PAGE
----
Teleman are catching the ears of just about anybody who tunes into the BBC’s numerous radio stations right about now, thanks to hype that’s been building ever since 2013’s odd little single ‘Cristina’ was put on seriously heavy rotation. Without even a released album at this point, it’s pretty impressive that, on the weight of a couple of singles, The Fleece in Bristol fills almost to capacity for the ex-Pete and The Pirates boys’ quirky new band. In fact, quirky would be the order of the day for the entire line-up, with Gentlemen as main support and Bristol band Why We Love opening the evening.
Why We Love seem like a new band finding their feet, in the way they carry themselves as well as in their songwriting. That’s not to deride them at all, however, as their potential for greatness is abundant. They have all the elements of something great, the beginnings of a sound that might occur if you put together a supergroup made up of members of The Smiths, Cold War Kids and Interpol. Their current single ‘Patina’ shows all of this potential, with its memorable jangly guitar intro being a decent hook by anyone’s standards. There’s something quite inoffensive and innocent about this group, and while that can often be detrimental to young bands in the current musical climate, Why We Love seem to make it work in their favour.
Gentlemen walk onstage dressed to the nines, each member with more glorious hair than the last. The London band are sonically a little difficult to pin down. They have the style and sonic hallmarks of bygone eras in the same way that Temples do, but they’re not quite all the way down the 60’s psych road, as is the norm for many of their peers. They tread a path less travelled in this day and age, that of early progressive rock a la Yes and King Crimson. Odd time signatures, indulgent guitar solos, big vocal harmonies and abundant synth tones that sound like something the BBC Radiophonic Workshop would have turned out during the late ‘60s. All of which makes up Gentlemen’s larger than life, bombastic sound. The band lack nothing in the songwriting or performance department, recent single ‘Gentle Duke’ being a prime example of their chorus-writing prowess, with the band powering through it shaking their not inconsiderable manes in a rather graceful manner.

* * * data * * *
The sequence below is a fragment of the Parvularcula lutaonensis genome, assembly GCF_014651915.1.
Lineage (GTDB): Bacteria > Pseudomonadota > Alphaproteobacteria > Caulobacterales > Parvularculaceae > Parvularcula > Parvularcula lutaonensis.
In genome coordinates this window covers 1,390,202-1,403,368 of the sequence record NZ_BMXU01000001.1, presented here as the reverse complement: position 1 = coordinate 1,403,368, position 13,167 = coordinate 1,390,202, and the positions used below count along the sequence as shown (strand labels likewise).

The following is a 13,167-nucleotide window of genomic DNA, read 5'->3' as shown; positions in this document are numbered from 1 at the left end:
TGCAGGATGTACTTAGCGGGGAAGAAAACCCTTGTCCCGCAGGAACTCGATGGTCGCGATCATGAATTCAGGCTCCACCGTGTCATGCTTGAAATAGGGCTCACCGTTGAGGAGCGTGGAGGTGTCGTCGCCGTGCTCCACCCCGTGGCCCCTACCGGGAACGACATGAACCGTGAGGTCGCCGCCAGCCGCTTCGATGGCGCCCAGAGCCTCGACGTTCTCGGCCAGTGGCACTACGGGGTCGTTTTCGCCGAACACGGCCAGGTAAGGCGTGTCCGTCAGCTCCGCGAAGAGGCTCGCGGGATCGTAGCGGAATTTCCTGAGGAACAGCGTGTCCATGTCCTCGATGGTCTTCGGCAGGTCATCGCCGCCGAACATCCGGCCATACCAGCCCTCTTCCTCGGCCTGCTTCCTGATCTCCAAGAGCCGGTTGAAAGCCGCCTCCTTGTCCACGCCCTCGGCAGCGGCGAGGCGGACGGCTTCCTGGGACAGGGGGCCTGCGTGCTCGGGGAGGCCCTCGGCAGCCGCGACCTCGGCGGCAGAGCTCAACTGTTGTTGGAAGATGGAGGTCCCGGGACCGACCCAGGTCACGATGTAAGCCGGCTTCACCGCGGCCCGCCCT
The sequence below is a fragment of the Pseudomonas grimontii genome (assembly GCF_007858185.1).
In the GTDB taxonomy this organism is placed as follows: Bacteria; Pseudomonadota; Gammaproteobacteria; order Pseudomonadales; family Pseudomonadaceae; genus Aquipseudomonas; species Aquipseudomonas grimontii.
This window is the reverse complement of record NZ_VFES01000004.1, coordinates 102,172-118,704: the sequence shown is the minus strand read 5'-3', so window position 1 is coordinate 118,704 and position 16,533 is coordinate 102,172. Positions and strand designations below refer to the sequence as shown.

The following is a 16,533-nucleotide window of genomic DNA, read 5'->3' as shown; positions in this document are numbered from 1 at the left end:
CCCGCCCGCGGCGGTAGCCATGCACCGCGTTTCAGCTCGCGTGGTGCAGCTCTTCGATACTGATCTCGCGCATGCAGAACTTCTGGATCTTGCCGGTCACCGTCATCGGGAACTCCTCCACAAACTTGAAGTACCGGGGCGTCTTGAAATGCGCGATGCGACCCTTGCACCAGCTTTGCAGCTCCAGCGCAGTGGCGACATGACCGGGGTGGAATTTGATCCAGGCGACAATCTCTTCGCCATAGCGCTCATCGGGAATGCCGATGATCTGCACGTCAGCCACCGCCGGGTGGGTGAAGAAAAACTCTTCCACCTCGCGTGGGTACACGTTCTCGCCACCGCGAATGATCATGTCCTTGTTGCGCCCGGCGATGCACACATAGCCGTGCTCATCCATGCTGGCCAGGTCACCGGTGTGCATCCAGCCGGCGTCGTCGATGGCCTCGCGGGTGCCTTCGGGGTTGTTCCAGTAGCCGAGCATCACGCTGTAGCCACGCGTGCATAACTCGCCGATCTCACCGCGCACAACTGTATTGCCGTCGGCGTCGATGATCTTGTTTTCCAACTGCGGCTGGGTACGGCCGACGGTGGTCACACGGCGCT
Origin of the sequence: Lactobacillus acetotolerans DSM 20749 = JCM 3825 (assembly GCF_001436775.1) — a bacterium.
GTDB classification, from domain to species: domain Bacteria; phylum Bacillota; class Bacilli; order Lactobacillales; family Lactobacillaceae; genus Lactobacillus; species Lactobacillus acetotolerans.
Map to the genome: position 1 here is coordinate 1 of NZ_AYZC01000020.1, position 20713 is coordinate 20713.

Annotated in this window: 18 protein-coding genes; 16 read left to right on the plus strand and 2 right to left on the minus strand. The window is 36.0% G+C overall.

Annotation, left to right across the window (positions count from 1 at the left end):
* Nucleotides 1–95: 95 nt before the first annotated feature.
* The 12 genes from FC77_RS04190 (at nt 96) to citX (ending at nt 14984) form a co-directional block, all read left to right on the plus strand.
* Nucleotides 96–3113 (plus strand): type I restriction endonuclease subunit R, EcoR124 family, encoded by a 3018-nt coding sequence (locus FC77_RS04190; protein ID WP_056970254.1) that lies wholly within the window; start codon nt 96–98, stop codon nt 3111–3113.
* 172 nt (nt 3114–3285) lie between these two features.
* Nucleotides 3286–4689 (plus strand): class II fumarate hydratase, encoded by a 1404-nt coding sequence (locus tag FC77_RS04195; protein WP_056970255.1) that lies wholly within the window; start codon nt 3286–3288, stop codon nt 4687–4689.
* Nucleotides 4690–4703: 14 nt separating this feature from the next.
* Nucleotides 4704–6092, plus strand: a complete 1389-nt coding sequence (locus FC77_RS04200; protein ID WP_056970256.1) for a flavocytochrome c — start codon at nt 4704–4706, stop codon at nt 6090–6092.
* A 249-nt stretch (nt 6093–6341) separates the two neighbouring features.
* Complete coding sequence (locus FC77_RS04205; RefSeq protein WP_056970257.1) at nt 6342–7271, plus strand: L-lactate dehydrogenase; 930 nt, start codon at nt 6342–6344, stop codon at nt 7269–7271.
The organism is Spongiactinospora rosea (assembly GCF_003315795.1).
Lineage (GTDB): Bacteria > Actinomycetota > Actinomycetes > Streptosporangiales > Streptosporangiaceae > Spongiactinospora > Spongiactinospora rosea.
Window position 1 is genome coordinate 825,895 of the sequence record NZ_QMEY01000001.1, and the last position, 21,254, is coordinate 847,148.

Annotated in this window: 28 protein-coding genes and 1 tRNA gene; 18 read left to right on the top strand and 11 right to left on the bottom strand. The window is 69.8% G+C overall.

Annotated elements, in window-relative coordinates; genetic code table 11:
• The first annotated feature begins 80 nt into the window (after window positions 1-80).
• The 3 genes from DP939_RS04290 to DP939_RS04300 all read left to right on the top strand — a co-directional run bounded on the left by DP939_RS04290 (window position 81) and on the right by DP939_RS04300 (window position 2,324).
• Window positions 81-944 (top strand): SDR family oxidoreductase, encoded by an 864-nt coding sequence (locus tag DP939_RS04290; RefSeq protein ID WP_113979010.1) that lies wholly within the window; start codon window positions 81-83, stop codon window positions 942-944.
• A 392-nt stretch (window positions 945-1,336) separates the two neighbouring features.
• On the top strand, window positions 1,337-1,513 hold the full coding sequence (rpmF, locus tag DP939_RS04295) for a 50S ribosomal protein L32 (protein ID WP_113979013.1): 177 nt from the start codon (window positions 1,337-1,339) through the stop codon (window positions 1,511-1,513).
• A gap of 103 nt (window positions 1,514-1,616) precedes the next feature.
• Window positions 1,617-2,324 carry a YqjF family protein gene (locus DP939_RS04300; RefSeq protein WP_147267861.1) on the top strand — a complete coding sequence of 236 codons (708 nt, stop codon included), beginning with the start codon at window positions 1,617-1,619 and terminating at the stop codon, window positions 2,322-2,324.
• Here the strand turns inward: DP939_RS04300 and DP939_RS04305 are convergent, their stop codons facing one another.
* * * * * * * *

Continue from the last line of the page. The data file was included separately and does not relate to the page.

Teleman arrive on stage to a loud reception from the packed-out venue: big, genuine cheers and applause. All this adulation seems slightly out of the ordinary for a band with one big hit who’ve yet to release an album, however once they start playing it becomes very clear that there is a lot of substance to their music. Quirky without being twee, they have a charming sort of innocence about them, the kind that makes you really root for them. There is something slightly Hot Chip-esque about Teleman, in the very straight-ahead, krautrock rhythmic feel to their music, and in the way they carry themselves, like an excitable young version of Kraftwerk.
The crowd need very little motivation to dance, cheer and sing along, as Teleman have them in the collective palm of their hand. This rush of enthusiasm hits critical point when they play ‘Cristina’, and to be fair it is a very solid pop song, but the band have far more impressive, beautiful and accomplished songs in their small arsenal, such as newer single ‘23 Floors Up’, which hopefully for Teleman will bring some serious longevity to their popularity. After exhausting what must be almost all of their material during their set and encore, Teleman leave the stage with much of their audience still begging for more, and the remainder heading for the merch table – I will say again, this is the kind of band that gets you to root for them, support them, buy their merch and show your appreciation. It really feels as though they’ve worked hard for it, and the fruits of their labour will be available for the world to hear soon: their debut album ‘Breakfast’ is out on 2nd June…